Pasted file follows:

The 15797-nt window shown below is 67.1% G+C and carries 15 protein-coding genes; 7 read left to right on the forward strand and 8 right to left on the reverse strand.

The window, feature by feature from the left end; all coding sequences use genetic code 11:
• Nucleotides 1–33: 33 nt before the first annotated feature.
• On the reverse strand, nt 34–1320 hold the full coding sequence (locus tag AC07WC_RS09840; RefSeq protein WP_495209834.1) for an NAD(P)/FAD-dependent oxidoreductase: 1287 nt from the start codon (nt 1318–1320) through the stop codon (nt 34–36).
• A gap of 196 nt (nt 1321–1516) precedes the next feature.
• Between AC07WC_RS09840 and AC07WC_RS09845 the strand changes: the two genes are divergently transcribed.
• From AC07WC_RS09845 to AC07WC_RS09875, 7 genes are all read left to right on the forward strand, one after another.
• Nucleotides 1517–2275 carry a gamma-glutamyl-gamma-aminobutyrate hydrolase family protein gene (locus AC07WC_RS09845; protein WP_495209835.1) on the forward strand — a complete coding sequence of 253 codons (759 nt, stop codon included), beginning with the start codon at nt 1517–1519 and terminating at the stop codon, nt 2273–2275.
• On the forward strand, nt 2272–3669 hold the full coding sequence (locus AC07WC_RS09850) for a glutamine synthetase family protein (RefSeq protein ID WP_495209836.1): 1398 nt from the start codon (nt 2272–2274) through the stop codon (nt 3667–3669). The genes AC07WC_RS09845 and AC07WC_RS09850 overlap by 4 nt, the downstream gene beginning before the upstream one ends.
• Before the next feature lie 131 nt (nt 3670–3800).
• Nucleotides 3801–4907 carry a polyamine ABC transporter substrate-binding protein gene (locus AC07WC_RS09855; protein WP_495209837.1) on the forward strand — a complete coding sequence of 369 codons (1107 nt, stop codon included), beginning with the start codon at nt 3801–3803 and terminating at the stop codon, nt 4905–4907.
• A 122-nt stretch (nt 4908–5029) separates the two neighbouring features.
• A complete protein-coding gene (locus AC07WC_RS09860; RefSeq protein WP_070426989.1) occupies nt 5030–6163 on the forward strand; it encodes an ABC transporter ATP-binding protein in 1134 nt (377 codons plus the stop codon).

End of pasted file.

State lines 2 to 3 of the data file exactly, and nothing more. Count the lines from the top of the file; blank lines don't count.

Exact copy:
The window, feature by feature from the left end; all coding sequences use genetic code 11:
• Nucleotides 1–33: 33 nt before the first annotated feature.